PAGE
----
- Check with your town, city or county clerk’s office
- Get assistance from one of the local associations listed in US Small Business Associations directory of local business resources.
Certificate of Occupancy
A skateboarding lessons business can have its own skate park. Businesses operating out of a physical location typically require a Certificate of Occupancy (CO). A CO confirms that all building codes, zoning laws and government regulations have been met.
- If you plan to lease a location:
- It is generally the landlord’s responsibility to obtain a CO.
- Before leasing, confirm that your landlord has or can obtain a valid CO that is applicable to a skateboarding lessons business.
- After a major renovation, a new CO often needs to be issued. If your place of business will be renovated before opening, it is recommended to include language in your lease agreement stating that lease payments will not commence until a valid CO is issued.
- If you plan to purchase or build a location:
- You will be responsible for obtaining a valid CO from a local government authority.
- Review all building codes and zoning requirements for your business’ location to ensure your skateboarding lessons business will be in compliance and able to obtain a CO.
To avoid liability and potential lawsuits, skateboarding lessons businesses should have their clients sign waivers.
An example of an appropriate waiver can be found here.
STEP 7: Get Business Insurance
Just as with licenses and permits, your business needs insurance in order to operate safely and lawfully. Business Insurance protects your company’s financial wellbeing in the event of a covered loss.
There are several types of insurance policies created for different types of businesses with different risks. If you’re unsure of the types of risks that your business may face, begin with General Liability Insurance. This is the most common coverage that small businesses need, so it’s a great place to start for your business.
Learn more about General Liability Insurance.
Another notable insurance policy that many businesses need is Workers’ Compensation Insurance. If your business will have employees, it’s a good chance that your state will require you to carry Workers' Compensation Coverage.
STEP 8: Define your brand
Your brand is what your company stands for, as well as how your business is perceived by the public. A strong brand will help your business stand out from competitors.
How to promote & market a skateboarding lessons business
It is worth doing more traditional local advertising via newspaper and radio, especially at the beginning. However, advertising online is a great way to catch the attention of your young, prospective customers. In addition to your professional website, be sure you have a social media presence. Online venues like Instagram and Facebook allow you to show off your skills using high-quality pictures and videos, which helps sell your ability to give lessons.
How to keep customers coming back
One of the best ways to attract customers is to offer free demonstrations and mini-lessons. Go to the local skate park and offer to teach people some basic skills and techniques. This helps showcase your ability to both skate and teach, and may cause those watching to hire you so they can learn more. In terms of retaining customers, you should work out a customized plan of lessons for each customer that charts all of the skills they want to learn. Thus, they don't think of meeting with you as an occasional thing but as part of a weeks-long (or even months-long) plan.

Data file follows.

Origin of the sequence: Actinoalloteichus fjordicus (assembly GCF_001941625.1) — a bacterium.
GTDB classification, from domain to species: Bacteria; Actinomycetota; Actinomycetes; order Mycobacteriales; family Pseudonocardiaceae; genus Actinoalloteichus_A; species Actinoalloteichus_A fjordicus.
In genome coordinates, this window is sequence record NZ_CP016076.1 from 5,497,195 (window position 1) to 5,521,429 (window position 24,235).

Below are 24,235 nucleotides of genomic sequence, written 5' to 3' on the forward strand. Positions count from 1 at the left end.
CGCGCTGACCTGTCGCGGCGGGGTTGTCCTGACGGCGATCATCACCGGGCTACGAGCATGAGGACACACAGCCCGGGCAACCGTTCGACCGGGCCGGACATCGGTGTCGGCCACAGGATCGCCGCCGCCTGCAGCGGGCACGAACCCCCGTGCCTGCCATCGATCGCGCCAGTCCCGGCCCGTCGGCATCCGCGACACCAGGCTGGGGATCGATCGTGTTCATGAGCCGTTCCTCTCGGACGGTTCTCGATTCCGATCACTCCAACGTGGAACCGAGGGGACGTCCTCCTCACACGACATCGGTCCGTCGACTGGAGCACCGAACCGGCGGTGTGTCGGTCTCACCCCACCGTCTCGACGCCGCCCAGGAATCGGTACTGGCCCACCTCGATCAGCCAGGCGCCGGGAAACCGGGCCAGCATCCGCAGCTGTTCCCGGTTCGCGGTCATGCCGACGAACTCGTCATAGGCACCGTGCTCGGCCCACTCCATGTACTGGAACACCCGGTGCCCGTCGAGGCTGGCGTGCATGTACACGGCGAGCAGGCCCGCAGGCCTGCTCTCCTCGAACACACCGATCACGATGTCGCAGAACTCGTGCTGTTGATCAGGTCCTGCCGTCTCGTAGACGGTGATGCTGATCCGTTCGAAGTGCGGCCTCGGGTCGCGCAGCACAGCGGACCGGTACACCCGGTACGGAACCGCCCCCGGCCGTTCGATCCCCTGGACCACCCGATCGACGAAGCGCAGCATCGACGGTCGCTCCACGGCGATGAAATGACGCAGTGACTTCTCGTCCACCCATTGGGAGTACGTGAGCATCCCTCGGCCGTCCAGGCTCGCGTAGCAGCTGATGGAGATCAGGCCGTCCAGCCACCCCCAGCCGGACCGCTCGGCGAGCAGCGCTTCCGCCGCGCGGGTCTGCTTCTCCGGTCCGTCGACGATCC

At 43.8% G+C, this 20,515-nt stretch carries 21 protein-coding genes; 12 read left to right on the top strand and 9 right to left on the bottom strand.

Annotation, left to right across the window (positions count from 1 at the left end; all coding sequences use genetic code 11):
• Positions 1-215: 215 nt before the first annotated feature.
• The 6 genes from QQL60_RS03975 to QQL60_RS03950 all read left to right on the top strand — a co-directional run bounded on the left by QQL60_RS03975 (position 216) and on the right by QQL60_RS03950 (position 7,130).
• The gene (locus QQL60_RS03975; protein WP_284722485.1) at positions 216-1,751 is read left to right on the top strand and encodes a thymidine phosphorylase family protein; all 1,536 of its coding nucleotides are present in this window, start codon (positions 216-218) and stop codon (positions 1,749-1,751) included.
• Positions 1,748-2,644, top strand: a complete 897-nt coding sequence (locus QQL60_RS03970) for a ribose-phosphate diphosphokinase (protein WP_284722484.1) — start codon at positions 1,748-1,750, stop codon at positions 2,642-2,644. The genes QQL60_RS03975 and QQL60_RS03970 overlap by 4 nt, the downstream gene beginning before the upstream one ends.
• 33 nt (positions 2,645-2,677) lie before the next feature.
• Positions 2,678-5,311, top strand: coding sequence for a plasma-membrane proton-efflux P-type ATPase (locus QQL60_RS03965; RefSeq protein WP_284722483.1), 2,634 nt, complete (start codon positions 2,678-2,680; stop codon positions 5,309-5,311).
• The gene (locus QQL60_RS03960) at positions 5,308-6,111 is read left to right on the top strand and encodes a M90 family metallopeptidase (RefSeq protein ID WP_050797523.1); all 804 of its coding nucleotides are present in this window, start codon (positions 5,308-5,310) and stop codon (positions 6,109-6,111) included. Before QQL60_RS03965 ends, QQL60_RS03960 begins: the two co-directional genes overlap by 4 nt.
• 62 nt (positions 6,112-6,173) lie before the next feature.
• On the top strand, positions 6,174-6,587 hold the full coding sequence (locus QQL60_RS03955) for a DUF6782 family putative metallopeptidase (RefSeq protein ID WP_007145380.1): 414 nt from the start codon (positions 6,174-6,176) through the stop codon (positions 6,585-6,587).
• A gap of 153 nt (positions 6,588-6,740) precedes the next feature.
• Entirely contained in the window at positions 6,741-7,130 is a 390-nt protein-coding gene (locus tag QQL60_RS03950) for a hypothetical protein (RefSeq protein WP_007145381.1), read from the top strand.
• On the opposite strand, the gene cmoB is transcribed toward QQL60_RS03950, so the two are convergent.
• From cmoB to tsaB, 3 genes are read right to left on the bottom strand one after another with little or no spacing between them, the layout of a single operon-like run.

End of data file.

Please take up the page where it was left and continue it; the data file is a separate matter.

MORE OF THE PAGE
STEP 9: Establish your Web Presence
A business website allows customers to learn more about your company and the products or services you offer. You can also use social media to attract new clients or customers.
Start A Skateboarding Lessons Business In Your State
Select your state below for an in-depth guide on completing each of these steps in your home state.
Is this Business Right For You?
Obviously, the business is good for those who are already very good at skateboarding. It is also good for current or former teachers or others who are good at working with children and young adults, as these will be your primary customers.
Want to know if you are cut out to be an entrepreneur?
Take our Entrepreneurship Quiz to find out!
What happens during a typical day at a skateboarding lessons business?
For actual lessons, you will meet customers at the chosen venue (typically a public park) for lessons lasting thirty minutes to one hour. When you are not actively conducting lessons, you will spend most of your time networking, advertising your business, and keeping in touch with your customers.
What are some skills and experiences that will help you build a successful skateboarding lessons business?
You must have extensive skills in skateboarding before you can comfortably offer lessons. While not a requirement, having taken skateboard lessons can provide great experience when you start conducting your own lessons. Any previous networking you have done with local schools, churches, and community centers is also helpful in advertising your business and finding new customers.
What is the growth potential for a skateboarding lessons business?
The exact growth potential of this business is difficult to gauge because there is little in the way of research about the industry. However, nationwide entities such as GoSkate have been thriving, and the fact that your primary customers will be children means that almost any community has a steady stream of prospective customers.
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Take the Next Step
Find a business mentor
One of the greatest resources an entrepreneur can have is quality mentorship. As you start planning your business, connect with a free business resource near you to get the help you need.
Having a support network in place to turn to during tough times is a major factor of success for new business owners.
Resources to Help Women in Business
There are many resources out there specifically for women entrepreneurs. We’ve gathered necessary and useful information to help you succeed both professionally and personally:
If you’re a woman looking for some guidance in entrepreneurship, check out this great new series Women in Business created by the women of our partner Startup Savant.
What are some insider tips for jump starting a skateboarding lessons business?
Consider taking specialized lessons to help you teach. Websites like Udemy allow you to access lectures and information about how to teach people to skateboard. Try to find opportunities to partner with local schools, especially when their events give you a chance to demonstrate your skills to prospective customers. Finally, use your skateboarding friends to find out what they think the most critical skateboard lessons are and what techniques ultimately helped them to learn particular skills.
How and when to build a team
Due to the nature of this business, most people conduct skateboard lessons on their own. If your business grows past the point where you can personally accommodate everyone, then you may consider building a small team and continuing to grow.